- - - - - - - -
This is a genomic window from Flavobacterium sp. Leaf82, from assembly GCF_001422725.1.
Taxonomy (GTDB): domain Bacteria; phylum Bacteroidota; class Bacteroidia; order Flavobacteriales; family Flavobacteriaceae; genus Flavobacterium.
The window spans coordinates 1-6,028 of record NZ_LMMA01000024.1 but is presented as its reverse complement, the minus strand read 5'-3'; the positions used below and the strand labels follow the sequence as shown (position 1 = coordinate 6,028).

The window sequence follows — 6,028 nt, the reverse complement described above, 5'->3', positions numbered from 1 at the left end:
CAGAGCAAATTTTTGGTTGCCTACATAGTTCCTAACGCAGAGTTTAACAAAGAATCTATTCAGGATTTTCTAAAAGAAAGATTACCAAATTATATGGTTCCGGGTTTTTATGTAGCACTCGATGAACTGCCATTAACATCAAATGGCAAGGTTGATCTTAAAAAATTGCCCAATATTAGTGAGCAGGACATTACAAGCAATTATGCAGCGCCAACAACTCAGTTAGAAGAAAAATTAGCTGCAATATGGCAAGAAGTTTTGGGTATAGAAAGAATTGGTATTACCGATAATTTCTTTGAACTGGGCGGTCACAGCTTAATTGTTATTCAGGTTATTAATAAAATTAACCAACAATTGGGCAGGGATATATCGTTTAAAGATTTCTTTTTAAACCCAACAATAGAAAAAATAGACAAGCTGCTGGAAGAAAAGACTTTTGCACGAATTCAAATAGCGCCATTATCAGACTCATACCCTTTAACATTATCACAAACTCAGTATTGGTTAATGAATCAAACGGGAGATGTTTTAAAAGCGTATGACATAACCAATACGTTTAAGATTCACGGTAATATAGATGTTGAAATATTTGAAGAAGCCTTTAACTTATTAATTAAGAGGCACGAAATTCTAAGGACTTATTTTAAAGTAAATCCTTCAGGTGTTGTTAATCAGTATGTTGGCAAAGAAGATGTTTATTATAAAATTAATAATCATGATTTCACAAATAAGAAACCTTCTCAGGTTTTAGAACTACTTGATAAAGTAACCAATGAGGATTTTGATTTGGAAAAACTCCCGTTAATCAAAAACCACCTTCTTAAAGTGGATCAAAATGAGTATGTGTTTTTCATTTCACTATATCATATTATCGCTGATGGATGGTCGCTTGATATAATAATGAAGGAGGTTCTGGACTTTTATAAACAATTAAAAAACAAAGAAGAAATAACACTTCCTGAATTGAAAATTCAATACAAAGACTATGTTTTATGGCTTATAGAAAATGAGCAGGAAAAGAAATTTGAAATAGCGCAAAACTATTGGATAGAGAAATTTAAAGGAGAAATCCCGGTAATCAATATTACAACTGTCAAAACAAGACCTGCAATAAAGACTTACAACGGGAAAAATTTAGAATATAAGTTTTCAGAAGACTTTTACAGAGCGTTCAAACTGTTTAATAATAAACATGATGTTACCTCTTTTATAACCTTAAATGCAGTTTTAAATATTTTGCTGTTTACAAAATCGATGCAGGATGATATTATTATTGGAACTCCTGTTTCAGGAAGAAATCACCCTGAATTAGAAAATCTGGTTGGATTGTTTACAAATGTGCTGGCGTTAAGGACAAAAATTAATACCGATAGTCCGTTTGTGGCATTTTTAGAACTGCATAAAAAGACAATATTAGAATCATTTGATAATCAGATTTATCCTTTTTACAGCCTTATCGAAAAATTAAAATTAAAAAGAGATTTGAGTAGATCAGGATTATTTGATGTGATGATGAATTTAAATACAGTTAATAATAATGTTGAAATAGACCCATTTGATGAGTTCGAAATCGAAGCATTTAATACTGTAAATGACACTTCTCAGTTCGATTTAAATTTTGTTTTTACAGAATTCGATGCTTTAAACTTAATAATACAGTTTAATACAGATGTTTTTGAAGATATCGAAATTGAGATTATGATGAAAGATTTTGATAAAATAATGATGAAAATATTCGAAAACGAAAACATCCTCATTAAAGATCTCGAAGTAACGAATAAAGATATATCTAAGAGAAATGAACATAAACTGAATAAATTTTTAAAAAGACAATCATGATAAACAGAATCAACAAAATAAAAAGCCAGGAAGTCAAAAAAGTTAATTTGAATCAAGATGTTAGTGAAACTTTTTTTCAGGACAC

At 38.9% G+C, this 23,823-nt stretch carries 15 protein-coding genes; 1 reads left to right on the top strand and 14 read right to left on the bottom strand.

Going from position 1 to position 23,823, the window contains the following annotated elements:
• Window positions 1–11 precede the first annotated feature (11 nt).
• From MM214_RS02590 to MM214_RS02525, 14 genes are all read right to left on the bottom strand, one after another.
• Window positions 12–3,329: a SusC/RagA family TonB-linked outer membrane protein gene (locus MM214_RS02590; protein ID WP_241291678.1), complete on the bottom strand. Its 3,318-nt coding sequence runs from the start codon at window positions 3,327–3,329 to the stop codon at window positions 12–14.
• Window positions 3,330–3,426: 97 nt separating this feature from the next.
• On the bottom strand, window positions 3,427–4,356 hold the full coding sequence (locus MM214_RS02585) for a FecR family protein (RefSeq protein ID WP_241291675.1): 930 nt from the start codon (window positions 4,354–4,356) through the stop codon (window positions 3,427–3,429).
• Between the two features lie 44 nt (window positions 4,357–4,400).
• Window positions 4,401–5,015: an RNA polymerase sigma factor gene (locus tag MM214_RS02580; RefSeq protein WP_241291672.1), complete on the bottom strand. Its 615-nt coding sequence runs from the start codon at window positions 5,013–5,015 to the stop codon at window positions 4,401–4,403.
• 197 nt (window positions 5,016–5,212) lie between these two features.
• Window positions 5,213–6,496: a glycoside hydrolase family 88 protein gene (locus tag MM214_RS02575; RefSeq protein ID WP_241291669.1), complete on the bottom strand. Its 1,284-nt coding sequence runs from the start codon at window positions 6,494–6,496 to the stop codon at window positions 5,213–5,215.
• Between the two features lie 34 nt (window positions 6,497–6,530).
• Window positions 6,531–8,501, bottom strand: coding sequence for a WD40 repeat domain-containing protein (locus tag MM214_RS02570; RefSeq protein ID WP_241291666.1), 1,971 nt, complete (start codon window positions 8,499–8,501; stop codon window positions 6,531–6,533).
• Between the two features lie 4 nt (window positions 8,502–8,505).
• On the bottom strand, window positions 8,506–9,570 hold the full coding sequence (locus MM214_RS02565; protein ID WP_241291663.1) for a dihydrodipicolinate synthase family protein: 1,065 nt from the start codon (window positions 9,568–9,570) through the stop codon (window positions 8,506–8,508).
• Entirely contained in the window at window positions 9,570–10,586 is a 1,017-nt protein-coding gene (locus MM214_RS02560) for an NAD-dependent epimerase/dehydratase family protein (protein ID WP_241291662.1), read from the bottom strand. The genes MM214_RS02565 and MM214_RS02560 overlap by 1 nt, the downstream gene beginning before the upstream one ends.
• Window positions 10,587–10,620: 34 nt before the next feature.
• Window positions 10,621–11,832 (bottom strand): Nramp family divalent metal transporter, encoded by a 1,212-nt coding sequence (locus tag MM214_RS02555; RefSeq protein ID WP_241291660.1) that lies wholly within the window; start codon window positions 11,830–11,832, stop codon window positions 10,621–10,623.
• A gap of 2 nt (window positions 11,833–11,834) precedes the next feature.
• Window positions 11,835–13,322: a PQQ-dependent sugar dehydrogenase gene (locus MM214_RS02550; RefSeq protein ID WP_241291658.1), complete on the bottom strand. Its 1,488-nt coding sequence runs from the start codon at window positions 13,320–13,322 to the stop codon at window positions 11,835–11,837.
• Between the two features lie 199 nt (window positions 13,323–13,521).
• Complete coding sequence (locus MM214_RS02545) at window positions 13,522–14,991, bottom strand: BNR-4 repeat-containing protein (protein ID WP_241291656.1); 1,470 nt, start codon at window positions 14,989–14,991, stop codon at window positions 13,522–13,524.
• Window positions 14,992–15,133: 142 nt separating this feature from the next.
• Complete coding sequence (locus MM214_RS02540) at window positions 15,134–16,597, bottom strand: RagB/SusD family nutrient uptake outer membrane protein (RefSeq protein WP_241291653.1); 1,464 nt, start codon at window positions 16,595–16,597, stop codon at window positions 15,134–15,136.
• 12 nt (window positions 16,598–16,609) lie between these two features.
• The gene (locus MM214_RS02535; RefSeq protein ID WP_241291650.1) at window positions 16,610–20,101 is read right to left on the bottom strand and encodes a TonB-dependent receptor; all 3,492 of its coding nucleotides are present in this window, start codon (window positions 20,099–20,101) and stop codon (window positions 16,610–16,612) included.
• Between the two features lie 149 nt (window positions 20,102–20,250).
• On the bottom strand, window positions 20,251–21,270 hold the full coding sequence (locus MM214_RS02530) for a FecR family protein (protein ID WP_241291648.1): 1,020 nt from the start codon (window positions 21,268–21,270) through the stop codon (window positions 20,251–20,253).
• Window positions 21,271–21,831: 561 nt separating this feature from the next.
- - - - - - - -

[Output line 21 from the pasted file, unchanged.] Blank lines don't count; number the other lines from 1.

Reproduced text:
• Entirely contained in the window at window positions 9,570–10,586 is a 1,017-nt protein-coding gene (locus MM214_RS02560) for an NAD-dependent epimerase/dehydratase family protein (protein ID WP_241291662.1), read from the bottom strand. The genes MM214_RS02565 and MM214_RS02560 overlap by 1 nt, the downstream gene beginning before the upstream one ends.